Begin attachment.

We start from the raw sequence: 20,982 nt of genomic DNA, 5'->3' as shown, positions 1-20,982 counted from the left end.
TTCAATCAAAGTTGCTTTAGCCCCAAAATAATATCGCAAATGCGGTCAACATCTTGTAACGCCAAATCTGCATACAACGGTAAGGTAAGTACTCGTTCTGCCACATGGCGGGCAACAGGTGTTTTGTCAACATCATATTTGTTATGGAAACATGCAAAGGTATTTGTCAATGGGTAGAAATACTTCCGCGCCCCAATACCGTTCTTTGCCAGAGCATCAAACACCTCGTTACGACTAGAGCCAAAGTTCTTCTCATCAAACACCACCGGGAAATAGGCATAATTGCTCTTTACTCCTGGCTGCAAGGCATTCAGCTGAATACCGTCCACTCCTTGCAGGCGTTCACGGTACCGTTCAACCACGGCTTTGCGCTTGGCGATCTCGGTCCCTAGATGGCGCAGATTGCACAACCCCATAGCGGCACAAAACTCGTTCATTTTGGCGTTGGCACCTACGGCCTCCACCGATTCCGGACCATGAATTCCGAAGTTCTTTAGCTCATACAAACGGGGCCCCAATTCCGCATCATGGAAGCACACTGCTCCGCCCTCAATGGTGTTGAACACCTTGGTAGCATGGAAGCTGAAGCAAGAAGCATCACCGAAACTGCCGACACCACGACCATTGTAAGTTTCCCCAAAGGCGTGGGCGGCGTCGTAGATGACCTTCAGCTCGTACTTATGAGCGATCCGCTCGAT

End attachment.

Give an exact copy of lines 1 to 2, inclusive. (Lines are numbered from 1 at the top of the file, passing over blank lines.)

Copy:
We start from the raw sequence: 20,982 nt of genomic DNA, 5'->3' as shown, positions 1-20,982 counted from the left end.
TTCAATCAAAGTTGCTTTAGCCCCAAAATAATATCGCAAATGCGGTCAACATCTTGTAACGCCAAATCTGCATACAACGGTAAGGTAAGTACTCGTTCTGCCACATGGCGGGCAACAGGTGTTTTGTCAACATCATATTTGTTATGGAAACATGCAAAGGTATTTGTCAATGGGTAGAAATACTTCCGCGCCCCAATACCGTTCTTTGCCAGAGCATCAAACACCTCGTTACGACTAGAGCCAAAGTTCTTCTCATCAAACACCACCGGGAAATAGGCATAATTGCTCTTTACTCCTGGCTGCAAGGCATTCAGCTGAATACCGTCCACTCCTTGCAGGCGTTCACGGTACCGTTCAACCACGGCTTTGCGCTTGGCGATCTCGGTCCCTAGATGGCGCAGATTGCACAACCCCATAGCGGCACAAAACTCGTTCATTTTGGCGTTGGCACCTACGGCCTCCACCGATTCCGGACCATGAATTCCGAAGTTCTTTAGCTCATACAAACGGGGCCCCAATTCCGCATCATGGAAGCACACTGCTCCGCCCTCAATGGTGTTGAACACCTTGGTAGCATGGAAGCTGAAGCAAGAAGCATCACCGAAACTGCCGACACCACGACCATTGTAAGTTTCCCCAAAGGCGTGGGCGGCGTCGTAGATGACCTTCAGCTCGTACTTATGAGCGATCCGCTCGAT